In The Book Thief, how does the author characterize Liesel Merminger?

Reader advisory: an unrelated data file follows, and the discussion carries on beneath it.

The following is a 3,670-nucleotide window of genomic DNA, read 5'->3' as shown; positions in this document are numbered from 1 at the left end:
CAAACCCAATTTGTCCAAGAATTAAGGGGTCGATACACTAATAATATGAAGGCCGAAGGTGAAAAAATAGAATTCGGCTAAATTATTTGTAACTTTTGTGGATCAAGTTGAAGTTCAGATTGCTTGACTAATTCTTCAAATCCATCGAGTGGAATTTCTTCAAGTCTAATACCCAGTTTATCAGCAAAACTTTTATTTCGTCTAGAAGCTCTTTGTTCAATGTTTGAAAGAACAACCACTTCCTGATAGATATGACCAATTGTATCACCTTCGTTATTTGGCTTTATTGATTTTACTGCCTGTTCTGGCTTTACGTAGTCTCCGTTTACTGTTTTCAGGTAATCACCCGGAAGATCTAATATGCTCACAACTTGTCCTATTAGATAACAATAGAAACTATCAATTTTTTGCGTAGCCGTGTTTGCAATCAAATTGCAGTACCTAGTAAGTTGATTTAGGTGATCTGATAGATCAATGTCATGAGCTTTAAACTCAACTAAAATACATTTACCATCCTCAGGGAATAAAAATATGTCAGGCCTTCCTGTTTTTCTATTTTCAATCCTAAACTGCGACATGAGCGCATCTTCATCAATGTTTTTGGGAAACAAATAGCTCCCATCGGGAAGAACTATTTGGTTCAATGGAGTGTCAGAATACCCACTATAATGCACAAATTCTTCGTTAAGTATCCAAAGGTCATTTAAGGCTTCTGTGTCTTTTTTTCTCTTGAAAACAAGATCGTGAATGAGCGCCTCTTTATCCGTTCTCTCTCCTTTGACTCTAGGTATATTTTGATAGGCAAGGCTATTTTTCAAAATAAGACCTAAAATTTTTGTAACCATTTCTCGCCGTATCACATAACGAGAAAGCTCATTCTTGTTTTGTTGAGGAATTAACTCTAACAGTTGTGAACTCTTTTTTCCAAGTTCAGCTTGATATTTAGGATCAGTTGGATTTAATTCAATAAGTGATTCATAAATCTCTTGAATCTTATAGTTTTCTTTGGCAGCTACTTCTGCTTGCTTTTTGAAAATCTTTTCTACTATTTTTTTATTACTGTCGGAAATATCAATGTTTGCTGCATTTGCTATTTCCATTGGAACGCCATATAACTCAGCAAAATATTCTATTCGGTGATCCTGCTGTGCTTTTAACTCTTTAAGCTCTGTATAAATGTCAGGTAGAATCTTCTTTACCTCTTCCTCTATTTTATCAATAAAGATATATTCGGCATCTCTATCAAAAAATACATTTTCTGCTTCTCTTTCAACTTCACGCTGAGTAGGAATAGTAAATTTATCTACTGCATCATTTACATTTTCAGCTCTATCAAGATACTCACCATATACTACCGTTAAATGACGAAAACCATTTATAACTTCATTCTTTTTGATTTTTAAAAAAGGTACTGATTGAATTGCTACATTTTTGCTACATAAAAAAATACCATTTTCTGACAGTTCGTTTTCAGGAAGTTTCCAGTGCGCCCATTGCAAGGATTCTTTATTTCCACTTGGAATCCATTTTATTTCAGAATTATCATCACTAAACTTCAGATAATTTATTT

The author, Markus Zusak, characterizes Liesel Merminger as a child of nine years who has many emotions about and reactions to the novel's setting of Germany during World War II. Because the narrator (Death) presents Liesel to us when her brother dies in her arms on the train, we first meet Liesel in the midst of sadness and terror. Liesel is later plagued by nightmares of her brother’s death. Even though Liesel eventually joins the Hitler Youth (out of necessity), she continually questions the ways of the Nazis and (sometimes unknowingly) reacts against them. The Nazis are not fond of people owning lots of books; therefore, Liesel becomes intrigued by books and begins to steal them from grave sites, homes, and book-burnings. The Nazis are not fond of people reading; therefore, Liesel asks Hans to teach her to read. The Nazis are in the midst of the extermination of the Jewish people; therefore, Liesel befriends Max and the two continue their bond into the future. As a result of her experiences, Liesel proves herself to be brave, understanding, compassionate, stubborn, and thoughtful. Liesel is such a compelling character that even Death becomes particularly interested in her plight.